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4-Patents: Monsanto expects Brazil soy exporters to pay GE royalties in 2004



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TITLE:  Brazil soy exporters to pay GM royalty 2004 - Monsanto
SOURCE: Reuters, by Inae Riveras
DATE:   June 13, 2003

--------------------- archive: www.gene.ch/genet.html --------------------


Brazil soy exporters to pay GM royalty 2004 - Monsanto

SAO PAULO, Brazil - Biotech giant Monsanto (MON.N) said it expects Brazilian
soybean exporters to pay royalties as of 2004 for shipments of the company's
genetically modified "Roundup Ready" soybeans.

 The Brazilian subsidiary of the U.S.-based agribusiness company said
negotiations were proceeding well with exporters, whom Monsanto expected to sign
royalty contracts by Aug. 1 for 2003/04 soy crop exports.

Roughly 35 local exporters account for 95 percent of the country's shipments
of soy abroad.

Monsanto's marketing director Felipe Osorio said no value had been set yet
but estimated that royalties would range between $15 to $66 dollars per
hectare (2.471 acres) of soy depending on regional yields, which can vary from
roughly 1.9 tonnes to 3.1 tonnes a hectare across Brazil's soy belt.

Brazilian shipments of soybeans to countries, in which Monsanto holds a
patent for its trademark Roundup Ready soybeans, will have to show receipts to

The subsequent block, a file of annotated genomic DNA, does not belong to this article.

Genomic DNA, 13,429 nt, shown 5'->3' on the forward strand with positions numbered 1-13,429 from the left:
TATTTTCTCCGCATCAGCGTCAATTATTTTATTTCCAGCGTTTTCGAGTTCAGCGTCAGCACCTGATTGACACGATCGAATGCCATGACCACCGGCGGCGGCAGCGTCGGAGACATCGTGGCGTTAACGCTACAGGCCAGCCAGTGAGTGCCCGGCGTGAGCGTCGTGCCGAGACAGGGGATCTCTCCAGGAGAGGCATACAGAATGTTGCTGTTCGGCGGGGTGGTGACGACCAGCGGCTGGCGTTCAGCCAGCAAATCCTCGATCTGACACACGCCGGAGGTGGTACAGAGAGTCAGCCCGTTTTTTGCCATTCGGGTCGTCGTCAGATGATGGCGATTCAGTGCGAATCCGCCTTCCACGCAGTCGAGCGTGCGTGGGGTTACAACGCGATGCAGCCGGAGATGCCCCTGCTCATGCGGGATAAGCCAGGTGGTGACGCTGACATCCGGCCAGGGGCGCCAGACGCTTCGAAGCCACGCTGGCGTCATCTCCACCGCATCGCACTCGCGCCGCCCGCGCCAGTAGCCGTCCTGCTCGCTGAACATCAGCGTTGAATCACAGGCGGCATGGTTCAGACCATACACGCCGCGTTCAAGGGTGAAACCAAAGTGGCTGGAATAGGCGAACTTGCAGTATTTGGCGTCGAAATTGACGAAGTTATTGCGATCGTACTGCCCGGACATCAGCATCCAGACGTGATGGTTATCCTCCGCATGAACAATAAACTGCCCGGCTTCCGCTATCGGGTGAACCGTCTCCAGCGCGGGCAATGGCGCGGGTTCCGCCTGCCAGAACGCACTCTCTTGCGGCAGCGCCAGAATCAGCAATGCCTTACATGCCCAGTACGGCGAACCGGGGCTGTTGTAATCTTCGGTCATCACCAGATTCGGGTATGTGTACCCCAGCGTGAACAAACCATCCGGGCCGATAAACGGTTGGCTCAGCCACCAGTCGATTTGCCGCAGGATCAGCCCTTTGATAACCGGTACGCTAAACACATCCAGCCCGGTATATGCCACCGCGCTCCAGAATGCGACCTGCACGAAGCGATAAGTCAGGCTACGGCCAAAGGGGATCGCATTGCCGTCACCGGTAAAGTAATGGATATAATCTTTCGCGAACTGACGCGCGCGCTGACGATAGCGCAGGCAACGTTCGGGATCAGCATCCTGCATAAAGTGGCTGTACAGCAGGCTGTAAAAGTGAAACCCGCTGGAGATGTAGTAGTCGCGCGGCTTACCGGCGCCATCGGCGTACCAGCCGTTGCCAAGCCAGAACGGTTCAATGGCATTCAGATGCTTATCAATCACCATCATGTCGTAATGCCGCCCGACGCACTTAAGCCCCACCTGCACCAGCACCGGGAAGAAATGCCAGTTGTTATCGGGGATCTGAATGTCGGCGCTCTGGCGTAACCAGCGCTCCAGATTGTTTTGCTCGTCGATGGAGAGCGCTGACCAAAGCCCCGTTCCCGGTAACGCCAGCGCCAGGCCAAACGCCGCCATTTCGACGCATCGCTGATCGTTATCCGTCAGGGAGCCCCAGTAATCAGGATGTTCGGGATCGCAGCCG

importers for royalties paid, Osorio said.

Currently the United States, Canada, Japan and most European countries honor
Monsanto's Roundup Ready patents. However, the company's intellectual
property rights to RR soy are not recognized in China - Brazil's largest soybean
importer.

Exporters would be responsible for discounting what they paid producers and
cooperatives for RR soy to compensate for the royalties paid out to Monsanto.

"Clients on the global level are demanding just treatment," said Osorio, who
noted that producers in the United States and Europe were complaining that
they could not compete against Brazilian producers who were not paying for the
GM technology.

Brazil is the world's No.2 soybean producer and exporter after the United
States and accounts for over a quarter of the world's soy supply.

The country is also the only agricultural producer of its size that still
bans the commercial planting and sale of GM crops, although the government
granted amnesty until early 2004 for producers growing black-market GM soy.

Most of the RR seeds are believed to have been smuggled into Brazil from
Argentina and Paraguay where they are legally planted.

Despite recent government efforts to curb the illegal GM soy market in
Brazil, Monsanto said it expected the planting of biotech RR soy to increase next
crop, which begins planting in September-December.



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